Bumper blooms left high and dry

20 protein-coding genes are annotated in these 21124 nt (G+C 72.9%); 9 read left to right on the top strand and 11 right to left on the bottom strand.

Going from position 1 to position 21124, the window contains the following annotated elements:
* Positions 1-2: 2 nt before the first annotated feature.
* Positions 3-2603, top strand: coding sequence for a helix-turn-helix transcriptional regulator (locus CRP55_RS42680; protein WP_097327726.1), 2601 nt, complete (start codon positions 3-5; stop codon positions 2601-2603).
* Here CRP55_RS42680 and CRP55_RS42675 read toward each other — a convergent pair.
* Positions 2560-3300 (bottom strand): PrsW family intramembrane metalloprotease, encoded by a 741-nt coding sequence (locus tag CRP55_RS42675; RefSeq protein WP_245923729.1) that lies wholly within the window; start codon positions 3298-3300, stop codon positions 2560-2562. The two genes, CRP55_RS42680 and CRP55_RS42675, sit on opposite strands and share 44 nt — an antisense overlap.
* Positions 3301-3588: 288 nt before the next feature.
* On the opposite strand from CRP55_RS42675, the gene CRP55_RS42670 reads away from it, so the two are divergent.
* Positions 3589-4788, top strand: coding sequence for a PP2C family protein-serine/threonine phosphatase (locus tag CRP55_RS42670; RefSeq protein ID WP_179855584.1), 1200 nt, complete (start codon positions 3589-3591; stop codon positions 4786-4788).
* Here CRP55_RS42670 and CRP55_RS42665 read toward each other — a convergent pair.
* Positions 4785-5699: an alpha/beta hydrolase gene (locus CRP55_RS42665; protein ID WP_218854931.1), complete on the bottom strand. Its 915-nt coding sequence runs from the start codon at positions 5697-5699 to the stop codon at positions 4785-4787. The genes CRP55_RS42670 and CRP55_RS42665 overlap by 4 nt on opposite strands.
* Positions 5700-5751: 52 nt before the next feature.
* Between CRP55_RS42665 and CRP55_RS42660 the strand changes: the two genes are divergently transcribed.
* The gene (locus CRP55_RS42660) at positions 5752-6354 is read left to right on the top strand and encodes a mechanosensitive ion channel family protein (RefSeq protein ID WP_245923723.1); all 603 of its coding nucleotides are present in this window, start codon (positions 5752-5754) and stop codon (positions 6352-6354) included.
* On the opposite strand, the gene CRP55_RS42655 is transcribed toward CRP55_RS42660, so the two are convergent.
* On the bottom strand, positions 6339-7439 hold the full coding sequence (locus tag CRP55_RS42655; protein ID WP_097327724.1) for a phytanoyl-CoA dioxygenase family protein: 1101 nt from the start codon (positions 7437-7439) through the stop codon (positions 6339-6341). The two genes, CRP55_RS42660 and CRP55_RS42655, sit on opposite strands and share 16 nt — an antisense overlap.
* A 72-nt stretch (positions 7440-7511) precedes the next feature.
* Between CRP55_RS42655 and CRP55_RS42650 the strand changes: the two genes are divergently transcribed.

LARGE and showy flowers may help plants to catch the eye of insect pollinators, but they are an expensive luxury in arid climates. During the dry month of June, Candace Galen of the University of Missouri in Columbia and her colleagues found lower rates of photosynthesis in plants with larger flowers growing on a Colorado mountainside. According to Galen, the plants lose so much water through the petals of their extravagant flowers that they sometimes have to close their leaf pores, shutting down photosynthesis (Oecologia, vol 118, p 461). Galen says this drawback may counterbalance a tendency for plants to evolve larger flowers,
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